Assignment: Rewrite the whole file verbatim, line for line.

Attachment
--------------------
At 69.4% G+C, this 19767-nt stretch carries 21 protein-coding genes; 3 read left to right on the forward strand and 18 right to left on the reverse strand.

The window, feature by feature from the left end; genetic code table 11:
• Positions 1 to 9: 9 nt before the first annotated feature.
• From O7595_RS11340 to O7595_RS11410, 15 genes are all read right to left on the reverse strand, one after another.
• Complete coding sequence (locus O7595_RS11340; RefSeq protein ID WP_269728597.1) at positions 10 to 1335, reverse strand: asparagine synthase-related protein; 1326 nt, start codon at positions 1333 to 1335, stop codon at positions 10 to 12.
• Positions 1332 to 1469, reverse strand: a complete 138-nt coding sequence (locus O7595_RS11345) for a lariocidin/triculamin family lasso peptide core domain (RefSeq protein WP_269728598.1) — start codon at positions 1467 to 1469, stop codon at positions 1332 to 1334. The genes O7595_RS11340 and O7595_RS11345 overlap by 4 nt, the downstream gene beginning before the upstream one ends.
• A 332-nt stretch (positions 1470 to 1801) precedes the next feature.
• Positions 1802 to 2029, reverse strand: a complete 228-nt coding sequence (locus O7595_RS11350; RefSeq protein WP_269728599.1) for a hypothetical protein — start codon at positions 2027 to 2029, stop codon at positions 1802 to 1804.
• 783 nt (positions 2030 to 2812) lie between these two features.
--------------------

At 69.4% G+C, this 19767-nt stretch carries 21 protein-coding genes; 3 read left to right on the forward strand and 18 right to left on the reverse strand.

The window, feature by feature from the left end; genetic code table 11:
• Positions 1 to 9: 9 nt before the first annotated feature.
• From O7595_RS11340 to O7595_RS11410, 15 genes are all read right to left on the reverse strand, one after another.
• Complete coding sequence (locus O7595_RS11340; RefSeq protein ID WP_269728597.1) at positions 10 to 1335, reverse strand: asparagine synthase-related protein; 1326 nt, start codon at positions 1333 to 1335, stop codon at positions 10 to 12.
• Positions 1332 to 1469, reverse strand: a complete 138-nt coding sequence (locus O7595_RS11345) for a lariocidin/triculamin family lasso peptide core domain (RefSeq protein WP_269728598.1) — start codon at positions 1467 to 1469, stop codon at positions 1332 to 1334. The genes O7595_RS11340 and O7595_RS11345 overlap by 4 nt, the downstream gene beginning before the upstream one ends.
• A 332-nt stretch (positions 1470 to 1801) precedes the next feature.
• Positions 1802 to 2029, reverse strand: a complete 228-nt coding sequence (locus O7595_RS11350; RefSeq protein WP_269728599.1) for a hypothetical protein — start codon at positions 2027 to 2029, stop codon at positions 1802 to 1804.
• 783 nt (positions 2030 to 2812) lie between these two features.